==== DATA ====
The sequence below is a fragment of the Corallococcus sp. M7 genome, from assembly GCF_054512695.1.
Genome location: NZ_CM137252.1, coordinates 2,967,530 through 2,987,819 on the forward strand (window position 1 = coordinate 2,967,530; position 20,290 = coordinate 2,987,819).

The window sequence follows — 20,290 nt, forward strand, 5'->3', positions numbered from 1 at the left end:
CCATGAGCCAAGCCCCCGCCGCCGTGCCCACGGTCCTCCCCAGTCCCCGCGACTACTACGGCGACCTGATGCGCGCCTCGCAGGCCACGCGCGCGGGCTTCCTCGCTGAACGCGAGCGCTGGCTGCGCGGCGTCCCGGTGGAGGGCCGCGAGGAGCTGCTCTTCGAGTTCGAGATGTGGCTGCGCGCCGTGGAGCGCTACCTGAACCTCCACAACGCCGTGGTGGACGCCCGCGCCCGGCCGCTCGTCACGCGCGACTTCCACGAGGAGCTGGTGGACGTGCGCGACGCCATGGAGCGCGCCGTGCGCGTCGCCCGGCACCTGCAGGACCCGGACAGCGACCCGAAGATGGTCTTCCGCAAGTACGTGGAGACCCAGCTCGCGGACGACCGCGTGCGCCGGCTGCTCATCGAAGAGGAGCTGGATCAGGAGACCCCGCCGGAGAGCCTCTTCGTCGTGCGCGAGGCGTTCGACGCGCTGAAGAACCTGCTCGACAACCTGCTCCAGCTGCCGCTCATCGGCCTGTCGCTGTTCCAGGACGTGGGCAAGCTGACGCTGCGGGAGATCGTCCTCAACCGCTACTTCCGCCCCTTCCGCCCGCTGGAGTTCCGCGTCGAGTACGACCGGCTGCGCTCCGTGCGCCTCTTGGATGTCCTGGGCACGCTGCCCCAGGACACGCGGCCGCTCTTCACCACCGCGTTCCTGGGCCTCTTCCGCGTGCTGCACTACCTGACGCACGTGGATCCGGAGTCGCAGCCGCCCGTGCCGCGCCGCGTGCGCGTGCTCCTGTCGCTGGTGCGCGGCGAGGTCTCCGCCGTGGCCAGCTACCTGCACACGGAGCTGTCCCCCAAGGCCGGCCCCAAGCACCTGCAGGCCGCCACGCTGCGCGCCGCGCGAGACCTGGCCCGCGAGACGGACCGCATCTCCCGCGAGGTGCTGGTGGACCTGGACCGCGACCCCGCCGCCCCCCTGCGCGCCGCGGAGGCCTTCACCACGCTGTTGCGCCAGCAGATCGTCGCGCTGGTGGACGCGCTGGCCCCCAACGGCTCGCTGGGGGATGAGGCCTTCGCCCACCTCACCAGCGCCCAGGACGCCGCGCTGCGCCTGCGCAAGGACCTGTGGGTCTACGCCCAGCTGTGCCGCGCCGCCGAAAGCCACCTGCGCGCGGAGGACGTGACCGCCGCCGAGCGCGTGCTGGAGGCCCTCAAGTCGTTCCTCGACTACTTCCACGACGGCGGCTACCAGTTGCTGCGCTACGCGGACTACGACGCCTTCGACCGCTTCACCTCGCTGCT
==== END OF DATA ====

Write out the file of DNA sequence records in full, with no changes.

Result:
The sequence below is a fragment of the Corallococcus sp. M7 genome, from assembly GCF_054512695.1.
Genome location: NZ_CM137252.1, coordinates 2,967,530 through 2,987,819 on the forward strand (window position 1 = coordinate 2,967,530; position 20,290 = coordinate 2,987,819).

The window sequence follows — 20,290 nt, forward strand, 5'->3', positions numbered from 1 at the left end:
CCATGAGCCAAGCCCCCGCCGCCGTGCCCACGGTCCTCCCCAGTCCCCGCGACTACTACGGCGACCTGATGCGCGCCTCGCAGGCCACGCGCGCGGGCTTCCTCGCTGAACGCGAGCGCTGGCTGCGCGGCGTCCCGGTGGAGGGCCGCGAGGAGCTGCTCTTCGAGTTCGAGATGTGGCTGCGCGCCGTGGAGCGCTACCTGAACCTCCACAACGCCGTGGTGGACGCCCGCGCCCGGCCGCTCGTCACGCGCGACTTCCACGAGGAGCTGGTGGACGTGCGCGACGCCATGGAGCGCGCCGTGCGCGTCGCCCGGCACCTGCAGGACCCGGACAGCGACCCGAAGATGGTCTTCCGCAAGTACGTGGAGACCCAGCTCGCGGACGACCGCGTGCGCCGGCTGCTCATCGAAGAGGAGCTGGATCAGGAGACCCCGCCGGAGAGCCTCTTCGTCGTGCGCGAGGCGTTCGACGCGCTGAAGAACCTGCTCGACAACCTGCTCCAGCTGCCGCTCATCGGCCTGTCGCTGTTCCAGGACGTGGGCAAGCTGACGCTGCGGGAGATCGTCCTCAACCGCTACTTCCGCCCCTTCCGCCCGCTGGAGTTCCGCGTCGAGTACGACCGGCTGCGCTCCGTGCGCCTCTTGGATGTCCTGGGCACGCTGCCCCAGGACACGCGGCCGCTCTTCACCACCGCGTTCCTGGGCCTCTTCCGCGTGCTGCACTACCTGACGCACGTGGATCCGGAGTCGCAGCCGCCCGTGCCGCGCCGCGTGCGCGTGCTCCTGTCGCTGGTGCGCGGCGAGGTCTCCGCCGTGGCCAGCTACCTGCACACGGAGCTGTCCCCCAAGGCCGGCCCCAAGCACCTGCAGGCCGCCACGCTGCGCGCCGCGCGAGACCTGGCCCGCGAGACGGACCGCATCTCCCGCGAGGTGCTGGTGGACCTGGACCGCGACCCCGCCGCCCCCCTGCGCGCCGCGGAGGCCTTCACCACGCTGTTGCGCCAGCAGATCGTCGCGCTGGTGGACGCGCTGGCCCCCAACGGCTCGCTGGGGGATGAGGCCTTCGCCCACCTCACCAGCGCCCAGGACGCCGCGCTGCGCCTGCGCAAGGACCTGTGGGTCTACGCCCAGCTGTGCCGCGCCGCCGAAAGCCACCTGCGCGCGGAGGACGTGACCGCCGCCGAGCGCGTGCTGGAGGCCCTCAAGTCGTTCCTCGACTACTTCCACGACGGCGGCTACCAGTTGCTGCGCTACGCGGACTACGACGCCTTCGACCGCTTCACCTCGCTGCT